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Spark Therapeutics’ Gene Therapy for Retinal Dystrophy Gains FDA Approval

As a type of gene therapy, Luxturna uses a modified adeno-associated virus to deliver a functional copy of the RPE65 gene directly into retinal cells affected by the deficit in a one-time procedure.

Spark Therapeutics’ Gene Therapy for Retinal Dystrophy Gains FDA Approval

By: Sarah Hand, M.Sc.

Posted on: in News | Biotech News

The FDA ended 2017 by approving the first gene therapy designed to treat an inherited cause of blindness by targeting a specific gene mutation. Spark Therapeutics’ Luxturna (voretigene neparvovec-rzyl) is the third gene therapy to be approved by the regulator last year.

“Today’s approval marks another first in the field of gene therapy ‒ both in how the therapy works and in expanding the use of gene therapy beyond the treatment of cancer to the treatment of vision loss ‒ and this milestone reinforces the potential of this breakthrough approach in treating a wide-range of challenging diseases,” said FDA Commissioner Scott Gottlieb in a December release detailing the approval. “I believe gene therapy will become a mainstay in treating, and maybe curing, many of our most devastating and intractable illnesses.”

Between 1,000 and 2,000 patients in the US who carry a confirmed biallelic RPE65 mutation will be eligible for treatment with Luxturna. The RPE65 gene encodes an enzyme essential to healthy vision, but mutations in both copies of this gene lead to impaired vision and, in some cases, eventual blindness.

As a type of gene therapy, Luxturna uses a modified adeno-associated virus to deliver a functional copy of the RPE65 gene directly into retinal cells affected by the deficit in a one-time procedure. Once incorporated into the genome, the cells begin to produce the missing enzyme, thereby restoring normal retinal function and vision.

“FDA approval of Luxturna represents a true paradigm shift for physicians caring for patients with hereditary retinal disease caused by biallelic RPE65 mutations, who up until now have had no pharmacologic treatment options,” said Dr. Alex V. Levin, pediatric ophthalmologist and chief of the Wills Eye Pediatric Ophthalmology and Ocular Genetics Service in Philadelphia. “Now is the time for patients who have hereditary retinal disease, but lack a confirmed genetic diagnosis, to undergo genetic testing to determine, where appropriate, if mutations in the RPE65 gene are responsible for their disease, and whether Luxturna may be an appropriate treatment option.”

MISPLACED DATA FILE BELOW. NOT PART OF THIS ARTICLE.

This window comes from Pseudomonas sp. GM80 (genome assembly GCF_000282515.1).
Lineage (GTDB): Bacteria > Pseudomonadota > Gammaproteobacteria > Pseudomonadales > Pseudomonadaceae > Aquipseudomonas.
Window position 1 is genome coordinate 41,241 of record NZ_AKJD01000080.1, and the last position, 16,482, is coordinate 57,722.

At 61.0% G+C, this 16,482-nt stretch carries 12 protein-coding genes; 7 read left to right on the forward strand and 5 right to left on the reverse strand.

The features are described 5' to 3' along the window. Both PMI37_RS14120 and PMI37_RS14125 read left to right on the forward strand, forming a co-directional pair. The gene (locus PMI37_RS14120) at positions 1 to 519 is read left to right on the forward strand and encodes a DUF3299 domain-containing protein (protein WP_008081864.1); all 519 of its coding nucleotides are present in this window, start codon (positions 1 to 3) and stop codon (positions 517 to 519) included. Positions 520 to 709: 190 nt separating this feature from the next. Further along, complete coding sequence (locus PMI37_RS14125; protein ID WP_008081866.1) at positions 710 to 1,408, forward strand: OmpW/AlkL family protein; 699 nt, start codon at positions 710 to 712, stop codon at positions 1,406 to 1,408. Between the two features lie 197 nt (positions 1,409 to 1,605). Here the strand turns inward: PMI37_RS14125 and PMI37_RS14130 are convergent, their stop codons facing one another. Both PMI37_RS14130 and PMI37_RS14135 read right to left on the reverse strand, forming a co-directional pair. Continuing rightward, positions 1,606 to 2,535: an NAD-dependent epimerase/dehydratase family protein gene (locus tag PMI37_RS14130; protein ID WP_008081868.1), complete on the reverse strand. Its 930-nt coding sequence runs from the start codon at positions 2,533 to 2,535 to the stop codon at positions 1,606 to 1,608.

The FDA stipulates that only patients whose retinal cells have been deemed to be viable by a physician should be treated using the gene therapy, suggesting that patients with the most severe vision loss as a result of the retinal dystrophy may not be able to benefit from Luxturna. In addition, the injection procedure must be performed on each eye on separate days, and patients should be given a short course of a corticosteroid such as prednisone to prevent an immune reaction.

According to Spark, the company expects to launch the gene therapy late in the first quarter of this year, with the price of Luxturna to be announced early this month.

“This approval is a watershed milestone,” said Dr. Benjamin Yerxa, chief executive officer at the Foundation Fighting Blindness (FFB), a nonprofit organization focused on research for preventing and treating blindness caused by inherited retinal diseases. “For people with an inherited retinal disease and for other patient communities, this decision may create important momentum for investigational gene therapies.

“The Foundation is very pleased that our early investments in research have helped lead to the approval of Luxturna. And we encourage patients to get genetic testing so they can help advance the research and possibly benefit from this treatment or other gene treatments as they emerge.”


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